What I Can't Change

By Rabbi Roni Handler

When I think and talk about teshuvah, I usually focus on change. How can we take stock of our lives and improve the parts of ourselves that we wish to change? This year I was struck by a different aspect of teshuvah. I realized that teshuvah doesn’t need to be focused solely on changing who we are. Teshuvah can also be about learning to accept and forgive ourselves, and learning how to embrace our abilities, limitations, bodies and relationships.


Two Women Marrying in the Tradition of Moses and Israel

By Rabbis Jaimee Shalhevet and Helayne Shalhevet
We wanted a traditional Jewish wedding, but, as two women, we weren’t a traditional Jewish couple.  From our journey down the aisle to the blessings after the wedding meal, every part of the... [more]

Jewels for Elul and Jewish Wisdom Throughout the Year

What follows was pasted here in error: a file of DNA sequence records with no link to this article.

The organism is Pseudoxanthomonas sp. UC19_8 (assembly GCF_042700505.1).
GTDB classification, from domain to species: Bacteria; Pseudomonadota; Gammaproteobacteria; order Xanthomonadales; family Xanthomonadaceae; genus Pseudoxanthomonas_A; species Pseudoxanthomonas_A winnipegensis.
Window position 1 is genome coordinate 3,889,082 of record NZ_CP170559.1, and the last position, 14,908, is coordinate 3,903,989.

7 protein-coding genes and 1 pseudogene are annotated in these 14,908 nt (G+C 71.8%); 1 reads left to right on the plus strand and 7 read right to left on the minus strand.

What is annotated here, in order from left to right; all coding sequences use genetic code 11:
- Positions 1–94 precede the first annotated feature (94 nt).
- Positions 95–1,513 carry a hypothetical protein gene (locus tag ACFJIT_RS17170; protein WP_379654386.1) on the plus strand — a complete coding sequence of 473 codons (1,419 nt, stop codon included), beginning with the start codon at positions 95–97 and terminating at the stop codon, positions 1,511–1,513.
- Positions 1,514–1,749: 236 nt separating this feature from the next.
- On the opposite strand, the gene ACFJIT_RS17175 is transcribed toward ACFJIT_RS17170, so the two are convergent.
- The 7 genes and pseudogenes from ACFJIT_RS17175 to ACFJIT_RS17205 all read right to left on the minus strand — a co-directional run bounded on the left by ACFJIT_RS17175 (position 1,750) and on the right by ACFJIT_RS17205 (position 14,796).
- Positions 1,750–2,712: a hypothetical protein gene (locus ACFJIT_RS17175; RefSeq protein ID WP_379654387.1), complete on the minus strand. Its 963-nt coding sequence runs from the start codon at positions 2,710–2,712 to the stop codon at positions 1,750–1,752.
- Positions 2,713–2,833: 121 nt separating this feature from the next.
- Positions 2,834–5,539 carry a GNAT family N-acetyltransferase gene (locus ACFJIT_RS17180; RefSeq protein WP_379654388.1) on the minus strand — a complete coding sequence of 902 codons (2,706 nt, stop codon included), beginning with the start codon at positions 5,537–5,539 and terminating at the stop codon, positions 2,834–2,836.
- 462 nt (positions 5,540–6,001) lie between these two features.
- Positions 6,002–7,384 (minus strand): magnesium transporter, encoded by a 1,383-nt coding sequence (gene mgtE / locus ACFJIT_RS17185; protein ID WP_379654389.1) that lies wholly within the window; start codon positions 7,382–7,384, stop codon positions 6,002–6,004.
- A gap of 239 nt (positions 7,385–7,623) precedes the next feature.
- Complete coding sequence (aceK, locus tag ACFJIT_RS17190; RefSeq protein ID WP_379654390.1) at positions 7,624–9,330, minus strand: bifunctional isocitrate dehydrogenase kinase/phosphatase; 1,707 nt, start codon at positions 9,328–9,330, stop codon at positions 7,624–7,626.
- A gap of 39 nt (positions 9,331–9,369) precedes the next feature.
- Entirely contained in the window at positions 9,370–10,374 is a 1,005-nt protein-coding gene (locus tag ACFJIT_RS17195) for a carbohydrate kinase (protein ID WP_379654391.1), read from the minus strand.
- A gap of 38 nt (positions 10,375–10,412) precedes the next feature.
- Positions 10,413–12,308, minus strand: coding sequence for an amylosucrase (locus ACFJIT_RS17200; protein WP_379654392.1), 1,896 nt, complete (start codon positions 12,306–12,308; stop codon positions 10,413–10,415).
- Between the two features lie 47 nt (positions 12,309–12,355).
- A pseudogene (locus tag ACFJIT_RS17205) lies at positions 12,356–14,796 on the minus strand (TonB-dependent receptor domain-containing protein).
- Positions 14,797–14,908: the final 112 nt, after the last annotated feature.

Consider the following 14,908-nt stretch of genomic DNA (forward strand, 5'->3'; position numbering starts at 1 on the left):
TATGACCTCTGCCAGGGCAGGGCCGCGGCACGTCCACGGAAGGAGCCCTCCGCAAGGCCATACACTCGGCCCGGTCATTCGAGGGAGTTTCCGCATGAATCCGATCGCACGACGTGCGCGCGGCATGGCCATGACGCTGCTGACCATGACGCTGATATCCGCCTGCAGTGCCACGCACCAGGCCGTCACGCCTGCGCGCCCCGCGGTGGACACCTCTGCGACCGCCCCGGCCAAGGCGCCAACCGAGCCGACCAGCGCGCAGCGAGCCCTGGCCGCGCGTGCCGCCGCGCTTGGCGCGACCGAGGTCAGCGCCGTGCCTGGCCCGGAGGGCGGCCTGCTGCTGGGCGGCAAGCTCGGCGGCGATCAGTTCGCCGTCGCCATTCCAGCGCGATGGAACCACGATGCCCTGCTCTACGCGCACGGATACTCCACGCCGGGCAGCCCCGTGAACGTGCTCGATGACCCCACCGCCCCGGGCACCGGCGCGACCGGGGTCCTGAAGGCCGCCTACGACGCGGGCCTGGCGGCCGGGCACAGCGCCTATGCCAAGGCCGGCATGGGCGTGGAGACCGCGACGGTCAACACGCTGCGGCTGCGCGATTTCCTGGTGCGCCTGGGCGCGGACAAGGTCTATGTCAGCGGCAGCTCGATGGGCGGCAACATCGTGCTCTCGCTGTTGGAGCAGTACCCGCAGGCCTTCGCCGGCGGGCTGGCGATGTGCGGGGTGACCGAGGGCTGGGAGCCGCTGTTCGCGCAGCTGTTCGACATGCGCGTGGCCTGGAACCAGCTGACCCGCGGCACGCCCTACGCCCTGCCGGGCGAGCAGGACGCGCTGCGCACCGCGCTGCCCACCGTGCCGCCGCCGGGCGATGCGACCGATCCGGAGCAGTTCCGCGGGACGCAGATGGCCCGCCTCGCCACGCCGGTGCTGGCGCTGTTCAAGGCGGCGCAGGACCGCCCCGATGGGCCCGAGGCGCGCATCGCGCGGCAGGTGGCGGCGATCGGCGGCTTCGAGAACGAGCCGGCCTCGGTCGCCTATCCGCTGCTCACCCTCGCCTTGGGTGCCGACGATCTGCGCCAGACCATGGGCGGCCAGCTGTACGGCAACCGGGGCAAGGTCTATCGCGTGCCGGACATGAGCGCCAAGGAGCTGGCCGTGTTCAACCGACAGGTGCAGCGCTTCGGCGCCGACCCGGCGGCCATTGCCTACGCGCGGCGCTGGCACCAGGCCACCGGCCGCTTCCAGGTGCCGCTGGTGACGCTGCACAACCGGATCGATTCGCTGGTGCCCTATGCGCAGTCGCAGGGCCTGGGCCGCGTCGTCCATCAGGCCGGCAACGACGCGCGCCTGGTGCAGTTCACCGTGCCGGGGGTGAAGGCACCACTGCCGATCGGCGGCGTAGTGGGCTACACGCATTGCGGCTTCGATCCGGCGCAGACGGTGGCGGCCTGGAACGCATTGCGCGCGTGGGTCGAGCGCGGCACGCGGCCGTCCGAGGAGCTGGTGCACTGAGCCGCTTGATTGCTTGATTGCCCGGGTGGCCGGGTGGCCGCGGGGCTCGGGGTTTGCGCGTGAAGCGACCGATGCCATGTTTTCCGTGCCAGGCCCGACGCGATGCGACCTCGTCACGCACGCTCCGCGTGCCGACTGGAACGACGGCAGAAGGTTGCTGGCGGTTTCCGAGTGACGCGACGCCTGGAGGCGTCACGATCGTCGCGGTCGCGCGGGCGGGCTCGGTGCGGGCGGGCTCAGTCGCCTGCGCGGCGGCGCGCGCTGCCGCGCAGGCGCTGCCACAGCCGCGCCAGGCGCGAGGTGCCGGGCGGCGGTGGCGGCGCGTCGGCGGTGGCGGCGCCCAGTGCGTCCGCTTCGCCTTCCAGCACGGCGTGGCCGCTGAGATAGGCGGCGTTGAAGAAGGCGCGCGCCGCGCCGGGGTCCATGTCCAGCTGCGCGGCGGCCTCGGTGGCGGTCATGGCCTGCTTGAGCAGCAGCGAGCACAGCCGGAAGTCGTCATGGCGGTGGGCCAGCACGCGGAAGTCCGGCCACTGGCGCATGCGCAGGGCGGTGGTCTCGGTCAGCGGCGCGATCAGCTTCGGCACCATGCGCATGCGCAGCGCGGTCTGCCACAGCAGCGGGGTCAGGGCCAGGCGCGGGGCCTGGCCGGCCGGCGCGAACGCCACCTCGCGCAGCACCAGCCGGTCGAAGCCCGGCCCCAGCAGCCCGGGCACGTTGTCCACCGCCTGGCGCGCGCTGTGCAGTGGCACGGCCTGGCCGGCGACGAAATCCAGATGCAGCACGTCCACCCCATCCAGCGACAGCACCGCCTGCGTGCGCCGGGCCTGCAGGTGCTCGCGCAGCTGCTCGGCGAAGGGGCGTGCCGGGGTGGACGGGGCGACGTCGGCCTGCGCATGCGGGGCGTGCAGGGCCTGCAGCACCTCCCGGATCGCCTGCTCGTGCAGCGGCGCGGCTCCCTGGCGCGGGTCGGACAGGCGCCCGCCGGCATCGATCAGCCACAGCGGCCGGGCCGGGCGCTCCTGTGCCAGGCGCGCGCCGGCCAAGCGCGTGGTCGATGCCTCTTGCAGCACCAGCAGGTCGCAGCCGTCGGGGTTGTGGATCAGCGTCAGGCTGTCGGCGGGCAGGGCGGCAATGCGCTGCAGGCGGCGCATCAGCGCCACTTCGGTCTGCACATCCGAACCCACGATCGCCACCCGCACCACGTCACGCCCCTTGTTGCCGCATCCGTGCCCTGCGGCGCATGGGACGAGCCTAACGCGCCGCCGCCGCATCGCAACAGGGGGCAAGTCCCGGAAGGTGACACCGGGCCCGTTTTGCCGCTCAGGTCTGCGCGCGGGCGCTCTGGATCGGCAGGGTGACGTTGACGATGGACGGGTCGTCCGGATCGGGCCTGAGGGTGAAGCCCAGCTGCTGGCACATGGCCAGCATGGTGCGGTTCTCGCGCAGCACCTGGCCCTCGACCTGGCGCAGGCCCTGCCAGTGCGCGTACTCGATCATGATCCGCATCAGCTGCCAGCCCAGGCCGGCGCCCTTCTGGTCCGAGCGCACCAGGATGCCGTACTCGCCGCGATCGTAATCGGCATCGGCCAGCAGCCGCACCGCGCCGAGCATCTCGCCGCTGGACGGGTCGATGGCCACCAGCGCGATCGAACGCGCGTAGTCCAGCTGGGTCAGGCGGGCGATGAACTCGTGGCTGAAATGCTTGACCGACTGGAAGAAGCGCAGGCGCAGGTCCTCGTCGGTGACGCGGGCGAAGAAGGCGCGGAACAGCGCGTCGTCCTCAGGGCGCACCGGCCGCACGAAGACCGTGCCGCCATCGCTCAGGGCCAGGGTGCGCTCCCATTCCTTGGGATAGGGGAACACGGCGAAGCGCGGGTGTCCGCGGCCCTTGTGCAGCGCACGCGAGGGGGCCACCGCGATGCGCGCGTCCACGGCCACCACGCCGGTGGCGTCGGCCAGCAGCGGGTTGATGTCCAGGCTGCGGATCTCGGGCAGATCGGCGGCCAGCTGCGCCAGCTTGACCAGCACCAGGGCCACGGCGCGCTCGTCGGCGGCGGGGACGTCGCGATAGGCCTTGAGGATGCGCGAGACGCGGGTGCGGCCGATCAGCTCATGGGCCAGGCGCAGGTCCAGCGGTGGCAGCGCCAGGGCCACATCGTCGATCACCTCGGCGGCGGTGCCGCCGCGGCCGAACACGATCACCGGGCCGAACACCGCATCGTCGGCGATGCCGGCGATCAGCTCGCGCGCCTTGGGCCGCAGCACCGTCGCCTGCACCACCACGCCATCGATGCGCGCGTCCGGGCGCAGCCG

By Ritualwell
Welcome to Ritualwell.  Like you, we are great admirers of Craig Taubman and his vision of a vibrant, inspired and beautiful Jewish community.  Jewish Ritual and Ritualwell We are a unique website... [more]

When the Finish Line Becomes a Milestone

By Emily Goldberg

The tassel on my graduation hat that upgrades me to “graduate” status fails to display the very core of my education: the journey.


Wisdom From On High

Rabbi Deborah Glanzberg-Krainin, Ph.D.
Shavuot has yet to capture the imagination of most liberal Jews. Why is that?  The Torah describes three pilgrimage festivals, times when the ancient Israelites were expected to journey to Jerusalem... [more]

A Time for Time

By Andrea Moselle

When you have the potential for endless leisure, how do you create a satisfying balance of work and leisure? 


A Conversation With One in Mourning

By Rabbi Vivie Mayer

Rabbi Deborah Glanzberg-Krainin, Ph.D. interviewed her friend and colleague Rabbi Vivie Mayer about ritual mourning following her father’s death.


Don’t Take Freedom for Granted!

By Rabbi Deborah Glanzberg-Krainin, Ph.D.

We encourage Ritualwell readers to find their own ways of keeping freedom in their hearts this week.


This is Kaddish

By Rabbi Marjorie Berman

But what does it mean to honor our departed beloveds by remembering? For me, it means to give kavod, to let their lives have some weight in ours, so that we can be transformed.